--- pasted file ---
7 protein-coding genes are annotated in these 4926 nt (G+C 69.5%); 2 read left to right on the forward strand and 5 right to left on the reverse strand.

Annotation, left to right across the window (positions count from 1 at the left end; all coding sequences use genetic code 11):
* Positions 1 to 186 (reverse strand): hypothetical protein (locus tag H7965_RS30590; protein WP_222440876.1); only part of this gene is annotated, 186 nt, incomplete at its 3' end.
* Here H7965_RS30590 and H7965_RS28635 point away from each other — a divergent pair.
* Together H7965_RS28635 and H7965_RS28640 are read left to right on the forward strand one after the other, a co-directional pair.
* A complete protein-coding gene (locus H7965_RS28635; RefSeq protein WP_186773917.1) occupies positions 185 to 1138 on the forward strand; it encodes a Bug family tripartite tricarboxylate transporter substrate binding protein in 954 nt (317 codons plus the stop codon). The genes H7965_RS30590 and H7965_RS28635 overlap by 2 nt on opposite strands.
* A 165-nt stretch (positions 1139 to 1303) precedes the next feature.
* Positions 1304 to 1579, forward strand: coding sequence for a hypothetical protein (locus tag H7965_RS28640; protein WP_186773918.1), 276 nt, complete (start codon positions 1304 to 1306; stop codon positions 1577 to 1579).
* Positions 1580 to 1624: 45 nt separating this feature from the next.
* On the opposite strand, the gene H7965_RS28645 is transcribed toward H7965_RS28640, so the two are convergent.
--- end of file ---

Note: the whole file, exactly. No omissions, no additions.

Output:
7 protein-coding genes are annotated in these 4926 nt (G+C 69.5%); 2 read left to right on the forward strand and 5 right to left on the reverse strand.

Annotation, left to right across the window (positions count from 1 at the left end; all coding sequences use genetic code 11):
* Positions 1 to 186 (reverse strand): hypothetical protein (locus tag H7965_RS30590; protein WP_222440876.1); only part of this gene is annotated, 186 nt, incomplete at its 3' end.
* Here H7965_RS30590 and H7965_RS28635 point away from each other — a divergent pair.
* Together H7965_RS28635 and H7965_RS28640 are read left to right on the forward strand one after the other, a co-directional pair.
* A complete protein-coding gene (locus H7965_RS28635; RefSeq protein WP_186773917.1) occupies positions 185 to 1138 on the forward strand; it encodes a Bug family tripartite tricarboxylate transporter substrate binding protein in 954 nt (317 codons plus the stop codon). The genes H7965_RS30590 and H7965_RS28635 overlap by 2 nt on opposite strands.
* A 165-nt stretch (positions 1139 to 1303) precedes the next feature.
* Positions 1304 to 1579, forward strand: coding sequence for a hypothetical protein (locus tag H7965_RS28640; protein WP_186773918.1), 276 nt, complete (start codon positions 1304 to 1306; stop codon positions 1577 to 1579).
* Positions 1580 to 1624: 45 nt separating this feature from the next.
* On the opposite strand, the gene H7965_RS28645 is transcribed toward H7965_RS28640, so the two are convergent.